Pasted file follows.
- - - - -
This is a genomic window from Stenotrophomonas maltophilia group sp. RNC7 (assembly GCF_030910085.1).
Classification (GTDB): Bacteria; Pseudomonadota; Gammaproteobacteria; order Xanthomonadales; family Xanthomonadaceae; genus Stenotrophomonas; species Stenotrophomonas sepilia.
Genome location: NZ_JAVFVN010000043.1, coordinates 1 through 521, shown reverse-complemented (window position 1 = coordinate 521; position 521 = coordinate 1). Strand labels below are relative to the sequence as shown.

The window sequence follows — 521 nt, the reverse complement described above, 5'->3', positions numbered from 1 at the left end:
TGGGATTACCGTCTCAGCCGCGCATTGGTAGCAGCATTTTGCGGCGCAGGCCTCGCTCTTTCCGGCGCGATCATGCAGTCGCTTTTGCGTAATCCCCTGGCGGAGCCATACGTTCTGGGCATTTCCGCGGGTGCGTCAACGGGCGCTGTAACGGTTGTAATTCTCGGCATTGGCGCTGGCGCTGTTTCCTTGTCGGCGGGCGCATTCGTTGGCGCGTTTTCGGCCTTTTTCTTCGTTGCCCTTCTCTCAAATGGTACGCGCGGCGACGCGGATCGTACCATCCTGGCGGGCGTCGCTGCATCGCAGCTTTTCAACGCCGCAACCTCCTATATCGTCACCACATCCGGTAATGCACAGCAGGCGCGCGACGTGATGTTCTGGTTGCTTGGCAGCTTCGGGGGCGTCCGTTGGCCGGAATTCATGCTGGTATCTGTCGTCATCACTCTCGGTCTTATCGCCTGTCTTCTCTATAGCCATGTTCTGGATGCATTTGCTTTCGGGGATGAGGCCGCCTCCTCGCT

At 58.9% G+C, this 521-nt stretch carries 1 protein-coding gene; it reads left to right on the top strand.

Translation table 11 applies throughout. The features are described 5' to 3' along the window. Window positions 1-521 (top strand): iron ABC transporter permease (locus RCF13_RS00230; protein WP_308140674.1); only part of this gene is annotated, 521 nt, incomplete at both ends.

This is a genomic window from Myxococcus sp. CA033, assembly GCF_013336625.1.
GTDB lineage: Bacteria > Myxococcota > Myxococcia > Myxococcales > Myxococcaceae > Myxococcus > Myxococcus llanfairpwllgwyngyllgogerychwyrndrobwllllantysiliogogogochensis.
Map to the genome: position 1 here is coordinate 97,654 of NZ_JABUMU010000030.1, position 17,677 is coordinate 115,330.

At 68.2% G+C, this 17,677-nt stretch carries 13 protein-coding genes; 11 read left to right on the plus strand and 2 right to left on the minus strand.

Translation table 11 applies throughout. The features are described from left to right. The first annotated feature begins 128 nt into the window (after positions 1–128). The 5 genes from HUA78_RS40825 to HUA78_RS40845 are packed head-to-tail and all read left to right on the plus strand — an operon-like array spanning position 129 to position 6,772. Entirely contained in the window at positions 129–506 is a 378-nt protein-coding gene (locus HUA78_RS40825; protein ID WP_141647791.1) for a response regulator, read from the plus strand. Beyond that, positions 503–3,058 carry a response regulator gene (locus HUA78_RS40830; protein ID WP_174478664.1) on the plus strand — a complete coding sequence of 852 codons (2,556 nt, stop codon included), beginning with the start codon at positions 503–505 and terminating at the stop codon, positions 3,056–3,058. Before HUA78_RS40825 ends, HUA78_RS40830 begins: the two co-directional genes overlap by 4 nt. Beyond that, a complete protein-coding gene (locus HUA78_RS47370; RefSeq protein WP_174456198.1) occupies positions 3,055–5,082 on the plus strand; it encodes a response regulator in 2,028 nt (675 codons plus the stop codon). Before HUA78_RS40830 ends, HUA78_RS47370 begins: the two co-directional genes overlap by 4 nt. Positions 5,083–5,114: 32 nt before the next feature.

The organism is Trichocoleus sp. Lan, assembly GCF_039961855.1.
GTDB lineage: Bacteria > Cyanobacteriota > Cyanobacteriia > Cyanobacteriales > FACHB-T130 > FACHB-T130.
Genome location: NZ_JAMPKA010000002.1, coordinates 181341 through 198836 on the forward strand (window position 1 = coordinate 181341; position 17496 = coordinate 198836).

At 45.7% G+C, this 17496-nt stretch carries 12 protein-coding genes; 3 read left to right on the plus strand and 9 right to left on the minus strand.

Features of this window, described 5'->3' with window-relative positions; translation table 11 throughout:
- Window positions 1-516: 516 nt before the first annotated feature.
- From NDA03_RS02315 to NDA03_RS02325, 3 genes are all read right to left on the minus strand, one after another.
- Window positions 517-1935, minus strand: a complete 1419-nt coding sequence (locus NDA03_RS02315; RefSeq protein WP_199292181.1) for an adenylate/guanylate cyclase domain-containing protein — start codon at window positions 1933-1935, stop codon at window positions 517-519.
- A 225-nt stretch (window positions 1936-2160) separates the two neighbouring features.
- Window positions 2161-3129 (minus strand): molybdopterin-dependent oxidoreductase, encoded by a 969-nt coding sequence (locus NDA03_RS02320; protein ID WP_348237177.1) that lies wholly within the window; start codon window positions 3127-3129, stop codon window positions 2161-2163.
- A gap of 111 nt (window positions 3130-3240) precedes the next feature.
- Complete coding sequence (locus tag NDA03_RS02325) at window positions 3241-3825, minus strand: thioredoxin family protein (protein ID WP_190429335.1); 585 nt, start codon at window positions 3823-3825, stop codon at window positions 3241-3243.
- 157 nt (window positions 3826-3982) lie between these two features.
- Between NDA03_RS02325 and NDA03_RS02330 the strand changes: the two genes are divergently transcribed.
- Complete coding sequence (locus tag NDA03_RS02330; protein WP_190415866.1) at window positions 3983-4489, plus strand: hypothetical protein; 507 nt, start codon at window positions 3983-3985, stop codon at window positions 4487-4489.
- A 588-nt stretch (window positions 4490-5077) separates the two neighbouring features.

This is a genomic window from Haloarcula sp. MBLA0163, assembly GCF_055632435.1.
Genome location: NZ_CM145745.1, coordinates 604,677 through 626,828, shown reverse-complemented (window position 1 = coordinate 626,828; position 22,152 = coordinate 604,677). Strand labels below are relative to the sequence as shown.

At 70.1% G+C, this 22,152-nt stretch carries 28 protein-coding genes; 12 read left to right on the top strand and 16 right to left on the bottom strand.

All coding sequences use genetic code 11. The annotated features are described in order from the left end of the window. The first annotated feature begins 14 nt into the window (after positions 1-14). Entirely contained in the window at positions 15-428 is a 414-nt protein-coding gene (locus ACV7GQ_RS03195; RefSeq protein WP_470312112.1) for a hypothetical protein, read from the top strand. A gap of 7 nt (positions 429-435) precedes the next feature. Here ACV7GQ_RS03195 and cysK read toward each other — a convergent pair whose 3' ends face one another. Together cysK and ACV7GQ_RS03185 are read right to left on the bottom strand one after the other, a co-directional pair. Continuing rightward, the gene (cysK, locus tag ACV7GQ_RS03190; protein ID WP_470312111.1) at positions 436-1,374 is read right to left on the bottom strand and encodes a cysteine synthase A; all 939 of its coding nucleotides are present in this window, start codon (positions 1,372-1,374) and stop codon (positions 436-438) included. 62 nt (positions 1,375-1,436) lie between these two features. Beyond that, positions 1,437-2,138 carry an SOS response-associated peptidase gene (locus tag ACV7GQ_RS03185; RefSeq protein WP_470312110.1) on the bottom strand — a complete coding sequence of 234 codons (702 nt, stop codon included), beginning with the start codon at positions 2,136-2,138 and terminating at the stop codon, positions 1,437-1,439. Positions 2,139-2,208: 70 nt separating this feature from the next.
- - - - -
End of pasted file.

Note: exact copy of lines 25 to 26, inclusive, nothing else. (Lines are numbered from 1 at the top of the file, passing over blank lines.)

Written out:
- 157 nt (window positions 3826-3982) lie between these two features.
- Between NDA03_RS02325 and NDA03_RS02330 the strand changes: the two genes are divergently transcribed.